The film was screened at both adventure playgrounds in late October and presented in a soapbox session at the 2013 engage International Conference in Birmingham on 7 November 2013. We are now looking for other venues to show the film, and are researching other ways to develop the project.

PLAYAWAY: Portsmouth & London Screenings

PLAYAWAY - Visit to Somerville Adventure Playground, July 2013 (Image: Abigail Gilchrist)

PLAYAWAY – Visit to Somerville Adventure Playground, July 2013 (Image: Abigail Gilchrist)

 

Tuesday 29 October, 3-5pm, at Somerstown Adventure Playground, Waterloo St, PORTSMOUTH PO5 4HS

Wednesday 30 October, 3-5pm, at Somerville Adventure Playground, Queens Rd, LONDON SE14

Join us for one of the premier screenings of PLAYAWAY: a film by Hannah Blackmore & Abigail Gilchrist, made with the help of children, staff, volunteers and families at two adventure playgrounds.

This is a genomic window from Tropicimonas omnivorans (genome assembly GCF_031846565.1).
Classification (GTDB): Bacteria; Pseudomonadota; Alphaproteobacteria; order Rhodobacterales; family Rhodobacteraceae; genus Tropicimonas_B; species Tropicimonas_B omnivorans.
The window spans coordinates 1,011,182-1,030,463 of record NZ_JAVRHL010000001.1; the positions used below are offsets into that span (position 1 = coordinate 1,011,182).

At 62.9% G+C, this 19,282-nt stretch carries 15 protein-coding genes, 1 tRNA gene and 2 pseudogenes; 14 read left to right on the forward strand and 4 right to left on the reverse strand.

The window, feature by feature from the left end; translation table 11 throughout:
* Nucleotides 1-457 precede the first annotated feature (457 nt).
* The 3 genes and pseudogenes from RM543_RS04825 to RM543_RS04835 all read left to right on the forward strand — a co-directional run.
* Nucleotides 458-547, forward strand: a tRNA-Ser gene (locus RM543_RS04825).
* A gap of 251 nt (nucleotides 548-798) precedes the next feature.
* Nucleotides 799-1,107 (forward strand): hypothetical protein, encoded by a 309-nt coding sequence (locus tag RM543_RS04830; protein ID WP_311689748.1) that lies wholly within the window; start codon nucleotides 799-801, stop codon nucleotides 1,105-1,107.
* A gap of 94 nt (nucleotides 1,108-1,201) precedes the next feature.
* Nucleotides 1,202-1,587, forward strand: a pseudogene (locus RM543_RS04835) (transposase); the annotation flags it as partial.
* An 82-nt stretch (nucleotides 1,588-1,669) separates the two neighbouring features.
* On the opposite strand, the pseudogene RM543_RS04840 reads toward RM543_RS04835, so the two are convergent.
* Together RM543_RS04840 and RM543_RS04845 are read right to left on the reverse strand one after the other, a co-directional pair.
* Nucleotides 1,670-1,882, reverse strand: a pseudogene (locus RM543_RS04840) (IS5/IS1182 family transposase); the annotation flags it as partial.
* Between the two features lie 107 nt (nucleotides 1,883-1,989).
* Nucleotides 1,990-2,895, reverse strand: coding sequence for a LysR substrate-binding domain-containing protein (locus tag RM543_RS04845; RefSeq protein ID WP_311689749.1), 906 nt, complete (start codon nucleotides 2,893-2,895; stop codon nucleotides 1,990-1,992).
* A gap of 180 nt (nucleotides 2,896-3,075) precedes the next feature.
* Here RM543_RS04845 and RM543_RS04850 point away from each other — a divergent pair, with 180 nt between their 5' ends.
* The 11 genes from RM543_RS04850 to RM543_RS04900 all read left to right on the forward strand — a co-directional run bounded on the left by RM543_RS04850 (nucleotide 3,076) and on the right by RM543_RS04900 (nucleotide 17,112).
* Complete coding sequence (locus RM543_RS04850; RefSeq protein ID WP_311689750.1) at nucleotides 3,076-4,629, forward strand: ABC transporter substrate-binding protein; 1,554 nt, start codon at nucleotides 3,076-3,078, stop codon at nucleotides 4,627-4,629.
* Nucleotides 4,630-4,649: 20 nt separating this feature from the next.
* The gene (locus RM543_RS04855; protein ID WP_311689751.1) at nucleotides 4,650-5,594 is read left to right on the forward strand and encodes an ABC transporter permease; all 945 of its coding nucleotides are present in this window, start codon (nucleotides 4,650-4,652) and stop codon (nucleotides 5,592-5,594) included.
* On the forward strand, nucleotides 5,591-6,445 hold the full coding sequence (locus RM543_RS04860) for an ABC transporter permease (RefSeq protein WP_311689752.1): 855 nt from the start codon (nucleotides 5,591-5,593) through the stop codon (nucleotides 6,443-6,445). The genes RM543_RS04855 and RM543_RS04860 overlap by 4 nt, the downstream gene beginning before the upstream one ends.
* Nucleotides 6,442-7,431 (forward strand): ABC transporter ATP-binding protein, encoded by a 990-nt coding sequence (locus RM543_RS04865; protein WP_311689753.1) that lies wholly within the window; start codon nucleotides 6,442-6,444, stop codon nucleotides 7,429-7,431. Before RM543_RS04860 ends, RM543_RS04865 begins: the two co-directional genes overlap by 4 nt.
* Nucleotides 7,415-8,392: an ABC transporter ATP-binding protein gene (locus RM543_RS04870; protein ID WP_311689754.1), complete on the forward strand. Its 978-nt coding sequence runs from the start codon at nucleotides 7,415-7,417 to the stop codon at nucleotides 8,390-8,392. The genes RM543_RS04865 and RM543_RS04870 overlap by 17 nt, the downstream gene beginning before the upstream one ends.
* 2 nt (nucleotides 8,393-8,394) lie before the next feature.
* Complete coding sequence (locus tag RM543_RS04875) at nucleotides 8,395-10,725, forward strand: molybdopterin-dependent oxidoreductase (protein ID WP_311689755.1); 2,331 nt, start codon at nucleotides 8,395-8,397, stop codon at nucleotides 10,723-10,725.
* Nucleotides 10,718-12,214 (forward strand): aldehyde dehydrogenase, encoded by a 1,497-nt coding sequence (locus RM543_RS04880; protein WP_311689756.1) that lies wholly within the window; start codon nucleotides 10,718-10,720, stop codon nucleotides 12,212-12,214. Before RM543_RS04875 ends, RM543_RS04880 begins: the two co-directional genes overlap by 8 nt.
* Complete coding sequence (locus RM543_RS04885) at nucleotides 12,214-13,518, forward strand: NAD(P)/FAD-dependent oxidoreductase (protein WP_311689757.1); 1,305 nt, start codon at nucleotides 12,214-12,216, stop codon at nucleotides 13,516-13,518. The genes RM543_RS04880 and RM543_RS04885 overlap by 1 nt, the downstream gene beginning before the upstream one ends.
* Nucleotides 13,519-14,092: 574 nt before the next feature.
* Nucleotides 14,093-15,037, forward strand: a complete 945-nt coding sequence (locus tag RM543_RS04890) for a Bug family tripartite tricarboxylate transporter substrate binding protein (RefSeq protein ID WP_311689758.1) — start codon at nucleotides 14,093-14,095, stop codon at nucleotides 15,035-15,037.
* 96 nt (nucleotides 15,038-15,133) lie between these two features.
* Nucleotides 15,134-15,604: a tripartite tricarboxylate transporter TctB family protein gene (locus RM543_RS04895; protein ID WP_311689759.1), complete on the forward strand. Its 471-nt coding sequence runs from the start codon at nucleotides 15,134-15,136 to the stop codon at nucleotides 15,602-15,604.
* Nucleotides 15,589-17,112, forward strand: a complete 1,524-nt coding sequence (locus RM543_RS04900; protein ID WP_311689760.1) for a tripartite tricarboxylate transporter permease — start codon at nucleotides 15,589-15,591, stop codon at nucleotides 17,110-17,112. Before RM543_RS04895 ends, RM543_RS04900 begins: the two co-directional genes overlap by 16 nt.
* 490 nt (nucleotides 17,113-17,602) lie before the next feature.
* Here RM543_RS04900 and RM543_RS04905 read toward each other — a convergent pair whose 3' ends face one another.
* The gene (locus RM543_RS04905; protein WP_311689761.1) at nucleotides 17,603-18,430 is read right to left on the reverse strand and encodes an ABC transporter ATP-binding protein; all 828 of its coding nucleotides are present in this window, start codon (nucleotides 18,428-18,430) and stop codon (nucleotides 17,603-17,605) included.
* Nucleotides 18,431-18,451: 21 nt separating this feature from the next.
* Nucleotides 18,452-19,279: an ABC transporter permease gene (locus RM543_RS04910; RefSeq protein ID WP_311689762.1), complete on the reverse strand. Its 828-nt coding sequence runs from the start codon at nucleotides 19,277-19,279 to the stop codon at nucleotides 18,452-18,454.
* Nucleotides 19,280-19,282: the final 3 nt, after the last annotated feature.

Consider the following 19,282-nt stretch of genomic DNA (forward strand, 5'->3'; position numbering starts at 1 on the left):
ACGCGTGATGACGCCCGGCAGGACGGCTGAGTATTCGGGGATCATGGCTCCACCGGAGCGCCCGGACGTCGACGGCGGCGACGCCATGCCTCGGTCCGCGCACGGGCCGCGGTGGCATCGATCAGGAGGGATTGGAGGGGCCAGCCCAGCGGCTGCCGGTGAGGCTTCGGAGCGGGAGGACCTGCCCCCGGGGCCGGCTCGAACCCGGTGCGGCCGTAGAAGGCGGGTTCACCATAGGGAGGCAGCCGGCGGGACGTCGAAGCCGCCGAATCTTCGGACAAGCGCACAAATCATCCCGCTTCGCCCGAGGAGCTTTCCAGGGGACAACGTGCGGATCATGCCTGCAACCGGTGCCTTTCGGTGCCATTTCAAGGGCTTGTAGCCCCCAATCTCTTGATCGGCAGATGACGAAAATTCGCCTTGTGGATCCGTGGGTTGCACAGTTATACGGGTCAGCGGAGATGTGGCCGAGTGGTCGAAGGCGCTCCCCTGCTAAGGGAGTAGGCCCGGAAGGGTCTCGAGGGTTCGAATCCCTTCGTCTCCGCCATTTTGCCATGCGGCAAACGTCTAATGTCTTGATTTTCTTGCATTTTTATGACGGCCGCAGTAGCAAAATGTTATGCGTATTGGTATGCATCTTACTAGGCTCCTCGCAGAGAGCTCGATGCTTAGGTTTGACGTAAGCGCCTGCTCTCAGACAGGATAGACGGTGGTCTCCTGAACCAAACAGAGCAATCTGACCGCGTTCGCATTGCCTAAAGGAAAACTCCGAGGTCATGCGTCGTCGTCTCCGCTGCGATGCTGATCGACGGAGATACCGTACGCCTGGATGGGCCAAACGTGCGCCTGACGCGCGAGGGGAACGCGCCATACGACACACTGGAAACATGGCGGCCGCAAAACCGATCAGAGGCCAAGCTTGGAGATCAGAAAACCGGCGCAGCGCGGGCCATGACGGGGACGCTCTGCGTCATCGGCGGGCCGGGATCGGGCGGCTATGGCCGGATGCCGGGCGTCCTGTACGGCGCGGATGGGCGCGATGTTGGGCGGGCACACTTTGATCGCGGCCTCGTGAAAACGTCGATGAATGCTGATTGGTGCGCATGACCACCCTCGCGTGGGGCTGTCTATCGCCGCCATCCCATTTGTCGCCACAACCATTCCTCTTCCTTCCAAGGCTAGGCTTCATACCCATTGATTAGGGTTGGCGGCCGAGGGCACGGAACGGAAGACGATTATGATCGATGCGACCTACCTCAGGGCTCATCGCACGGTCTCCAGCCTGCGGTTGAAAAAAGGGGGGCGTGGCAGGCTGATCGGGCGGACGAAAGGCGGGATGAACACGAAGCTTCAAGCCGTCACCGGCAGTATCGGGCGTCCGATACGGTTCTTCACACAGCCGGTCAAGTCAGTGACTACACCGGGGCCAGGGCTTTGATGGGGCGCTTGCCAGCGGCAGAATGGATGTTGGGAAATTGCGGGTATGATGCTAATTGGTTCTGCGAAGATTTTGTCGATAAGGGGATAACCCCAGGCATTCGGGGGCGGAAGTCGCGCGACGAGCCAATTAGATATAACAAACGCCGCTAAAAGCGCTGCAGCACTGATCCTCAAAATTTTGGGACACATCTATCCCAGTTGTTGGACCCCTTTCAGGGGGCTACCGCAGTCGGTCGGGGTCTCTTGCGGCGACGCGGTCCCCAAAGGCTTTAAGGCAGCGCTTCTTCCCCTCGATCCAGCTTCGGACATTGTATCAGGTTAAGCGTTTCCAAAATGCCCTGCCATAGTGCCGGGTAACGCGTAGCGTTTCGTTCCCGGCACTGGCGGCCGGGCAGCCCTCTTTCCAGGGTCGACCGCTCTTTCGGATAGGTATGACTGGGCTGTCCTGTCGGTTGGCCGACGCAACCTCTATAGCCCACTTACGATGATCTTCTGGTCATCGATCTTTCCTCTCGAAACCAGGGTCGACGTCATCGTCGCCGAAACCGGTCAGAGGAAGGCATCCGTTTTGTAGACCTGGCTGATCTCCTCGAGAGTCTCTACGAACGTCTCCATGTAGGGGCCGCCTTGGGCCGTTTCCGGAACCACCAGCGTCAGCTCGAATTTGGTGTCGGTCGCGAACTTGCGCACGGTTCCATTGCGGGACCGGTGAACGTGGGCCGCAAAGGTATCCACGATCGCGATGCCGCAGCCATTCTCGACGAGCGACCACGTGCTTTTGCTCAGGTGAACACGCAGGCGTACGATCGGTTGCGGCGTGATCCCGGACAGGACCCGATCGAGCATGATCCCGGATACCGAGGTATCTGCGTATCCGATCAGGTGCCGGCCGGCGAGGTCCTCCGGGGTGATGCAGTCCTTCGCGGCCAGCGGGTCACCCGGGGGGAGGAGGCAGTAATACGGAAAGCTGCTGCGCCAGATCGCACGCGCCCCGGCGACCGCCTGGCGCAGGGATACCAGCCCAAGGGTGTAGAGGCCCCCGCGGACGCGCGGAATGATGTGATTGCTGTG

From June to September 2013 Delta Arts ran an exchange between two very different adventure playgrounds in Portsmouth and London. Hannah Blackmore and Abigail Gilchrist worked at Somerstown Adventure Playground on Portsmouth’s Somerstown estate, and Somerville Adventure Playground in New Cross.

Hannah and Abigail used a range of cameras, including miniature head-cams, to explore play with the children, and to find out how the communities value their adventure playgrounds. Delta Arts members Amy Lloyd and Oliver Sumner managed the project and supported the sessions, including coach visits between the two playgrounds.

A Delta Arts project supported by the National Lottery through the Big Lottery Fund.

Play – from a child’s view

Using head-cams at Somerville Adventure Playground, Sep 2013 (Image: Hannah Blackmore)

Using head-cams at Somerville Adventure Playground, Sep 2013 (Image: Hannah Blackmore)